Innovation almost never starts with a great idea

One of the biggest myths about innovation is that it starts with a brilliant idea. But nothing could be further from the truth, says innovation expert Simone van Neerven. Meaningful innovations often begin with a good dose of wonder. And wonder starts with observing and seeing things differently.

Innovation often starts with observation

In the dictionary, to observe is described as “to note or perceive something and register it as significant”. And thus, innovation often starts with an observation. One of the most famous examples is that of Isaac Newton resting beneath an apple tree when an apple fell and struck him on top of his head. This made him wonder why apples always fall downward. While we’re not sure if he really was sitting under that apple tree, we do know that his observation of falling apples led him to develop his law of universal gravitation.

And there are many more examples.

The origin of Tiktok

Alex Zhu, a Chinese tech entrepreneur, was still reeling from his failed adventure to launch an app where people could create short videos and learn from each other. While sitting on a train in Silicon Valley, a group of teenagers sat across from him. He became fascinated by how these teenagers used their mobiles. He saw that half of the time they were listening to music. The rest of the time, the teenagers were making videos and selfies and showed them to each other. He got the idea that an app that would combine these elements could be a success. This was the start of Musical.ly which later became TikTok.

Four ways to observe better

But doesn’t observation just happen by default? When my eyes are open, I observe, right? But there is an essential difference between looking and observing. Seeing is passive while observation is active. When you observe, you assume a heightened state of consciousness or wakefulness. You look at everything without explicitly looking for anything. There are four simple ways that will help you to become a better observer and discover opportunities for innovation more quicker:

#1  Don't take anything for granted

Sometimes we are so used to doing things a certain way that we don’t even perceive them as inconvenient or annoying anymore. This is exactly where a lot of potential for innovation lies.

Almost unthinkable nowadays, but years ago telephones were wired so they were in a fixed place in homes. To record voicemails, you had to have a separate device, which was called an answering machine. When the first mobile phones were introduced, many people were extremely skeptical about their usefulness. Today, we feel anxious if we are separated from our mobiles for just a couple of minutes.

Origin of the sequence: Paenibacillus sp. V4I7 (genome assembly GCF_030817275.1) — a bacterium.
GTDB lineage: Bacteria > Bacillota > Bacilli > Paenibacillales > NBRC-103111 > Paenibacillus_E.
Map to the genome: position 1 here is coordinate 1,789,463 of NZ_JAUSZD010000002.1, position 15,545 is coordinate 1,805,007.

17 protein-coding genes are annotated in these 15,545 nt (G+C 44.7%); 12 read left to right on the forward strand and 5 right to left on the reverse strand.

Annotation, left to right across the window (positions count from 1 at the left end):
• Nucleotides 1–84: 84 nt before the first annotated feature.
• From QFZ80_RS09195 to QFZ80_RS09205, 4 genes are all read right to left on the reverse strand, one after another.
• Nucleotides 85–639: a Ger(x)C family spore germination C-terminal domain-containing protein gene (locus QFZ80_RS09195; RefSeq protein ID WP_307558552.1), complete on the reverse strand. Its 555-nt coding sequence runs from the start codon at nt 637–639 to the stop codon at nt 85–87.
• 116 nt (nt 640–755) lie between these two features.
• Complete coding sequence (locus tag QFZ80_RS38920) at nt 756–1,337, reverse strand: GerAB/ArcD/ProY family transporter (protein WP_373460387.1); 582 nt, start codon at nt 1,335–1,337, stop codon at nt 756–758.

#2  Look for frictions and frustrations

Inconveniences such as having to wait a long time or not understanding how a product or service works, are clear signs that something is wrong. And they’re often easy to spot, too, if you just look around you.

In the 1960s, toothbrushes for children used to be made like mini versions of adult toothbrushes. The handles were just as thin, yet shorter. While brushing their teeth, kids dropped these mini toothbrushes all the time. It turned out that children don’t have the same dexterity and grip as adults do. Oral-B spotted this and was the first to introduce a special toothbrush for children with a thicker handle.

#3  Find workarounds

People are super creative and often find solutions to everyday problems. Usually these are temporary solutions and therefore a good source of inspiration for innovation.

A classic example is the ketchup bottle. To get the last bit out of the bottle, people put it upside down in the cupboard. In 1991, this observation led to the design of the ‘upside down’ ketchup bottle, which was later also embraced by shampoo and toothpaste manufacturers, among others.

#4  Learn from other unrelated areas

Solutions are around every corner, but you have to have a very open mind as they often lie outside your own radius. In addition, it also requires imagination to see how a solution can be applied in a different way.

In 1970, Bernard Sadow, a senior manager at the US Luggage company, went on a family vacation. When returning home, lugging two heavy suitcases through the airport, he got a key insight. While waiting at customs, he observed a worker effortlessly rolling a heavy machine on a wheeled skid. He wondered how easy it would be if he would have wheels under his heavy suitcases. That’s how the wheels ended up on our suitcases. 

Learn to observe if you want to be a good innovator

Many things that look normal have hidden opportunities. Observing seemingly normal things can lead to the next breakthrough. But for that, you have to have an open mind, like Isaac Newton watching an apple fall downwards and Alex Zhu carefully observing teenagers on a train.

This article was originally published in Dutch on MT/Sprout, the most popular business and management platform in the Netherlands.

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